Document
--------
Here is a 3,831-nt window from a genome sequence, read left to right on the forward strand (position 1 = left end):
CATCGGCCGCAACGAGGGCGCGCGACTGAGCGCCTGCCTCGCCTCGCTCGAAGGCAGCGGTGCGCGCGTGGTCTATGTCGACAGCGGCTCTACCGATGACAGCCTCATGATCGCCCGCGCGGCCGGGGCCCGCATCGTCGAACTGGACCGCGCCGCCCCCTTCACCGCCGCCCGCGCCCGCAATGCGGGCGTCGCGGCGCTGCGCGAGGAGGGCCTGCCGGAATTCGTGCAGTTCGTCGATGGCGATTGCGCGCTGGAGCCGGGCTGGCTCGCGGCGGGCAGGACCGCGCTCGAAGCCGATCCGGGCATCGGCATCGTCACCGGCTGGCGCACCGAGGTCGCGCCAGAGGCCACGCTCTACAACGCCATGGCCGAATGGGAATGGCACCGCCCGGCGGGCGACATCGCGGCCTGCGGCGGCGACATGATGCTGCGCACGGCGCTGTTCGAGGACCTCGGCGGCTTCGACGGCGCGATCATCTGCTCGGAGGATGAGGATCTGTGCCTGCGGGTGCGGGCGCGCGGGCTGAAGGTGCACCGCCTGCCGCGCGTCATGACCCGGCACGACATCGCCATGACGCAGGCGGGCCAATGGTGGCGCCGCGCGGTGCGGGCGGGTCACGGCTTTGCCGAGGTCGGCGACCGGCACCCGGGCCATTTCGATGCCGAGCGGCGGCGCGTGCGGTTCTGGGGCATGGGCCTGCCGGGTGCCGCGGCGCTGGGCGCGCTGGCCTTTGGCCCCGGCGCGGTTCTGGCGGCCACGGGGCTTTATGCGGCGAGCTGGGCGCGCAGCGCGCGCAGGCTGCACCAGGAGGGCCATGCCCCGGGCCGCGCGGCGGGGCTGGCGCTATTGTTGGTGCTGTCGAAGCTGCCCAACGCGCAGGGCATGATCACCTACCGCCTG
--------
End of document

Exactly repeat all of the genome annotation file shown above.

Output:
Here is a 3,831-nt window from a genome sequence, read left to right on the forward strand (position 1 = left end):
CATCGGCCGCAACGAGGGCGCGCGACTGAGCGCCTGCCTCGCCTCGCTCGAAGGCAGCGGTGCGCGCGTGGTCTATGTCGACAGCGGCTCTACCGATGACAGCCTCATGATCGCCCGCGCGGCCGGGGCCCGCATCGTCGAACTGGACCGCGCCGCCCCCTTCACCGCCGCCCGCGCCCGCAATGCGGGCGTCGCGGCGCTGCGCGAGGAGGGCCTGCCGGAATTCGTGCAGTTCGTCGATGGCGATTGCGCGCTGGAGCCGGGCTGGCTCGCGGCGGGCAGGACCGCGCTCGAAGCCGATCCGGGCATCGGCATCGTCACCGGCTGGCGCACCGAGGTCGCGCCAGAGGCCACGCTCTACAACGCCATGGCCGAATGGGAATGGCACCGCCCGGCGGGCGACATCGCGGCCTGCGGCGGCGACATGATGCTGCGCACGGCGCTGTTCGAGGACCTCGGCGGCTTCGACGGCGCGATCATCTGCTCGGAGGATGAGGATCTGTGCCTGCGGGTGCGGGCGCGCGGGCTGAAGGTGCACCGCCTGCCGCGCGTCATGACCCGGCACGACATCGCCATGACGCAGGCGGGCCAATGGTGGCGCCGCGCGGTGCGGGCGGGTCACGGCTTTGCCGAGGTCGGCGACCGGCACCCGGGCCATTTCGATGCCGAGCGGCGGCGCGTGCGGTTCTGGGGCATGGGCCTGCCGGGTGCCGCGGCGCTGGGCGCGCTGGCCTTTGGCCCCGGCGCGGTTCTGGCGGCCACGGGGCTTTATGCGGCGAGCTGGGCGCGCAGCGCGCGCAGGCTGCACCAGGAGGGCCATGCCCCGGGCCGCGCGGCGGGGCTGGCGCTATTGTTGGTGCTGTCGAAGCTGCCCAACGCGCAGGGCATGATCACCTACCGCCTG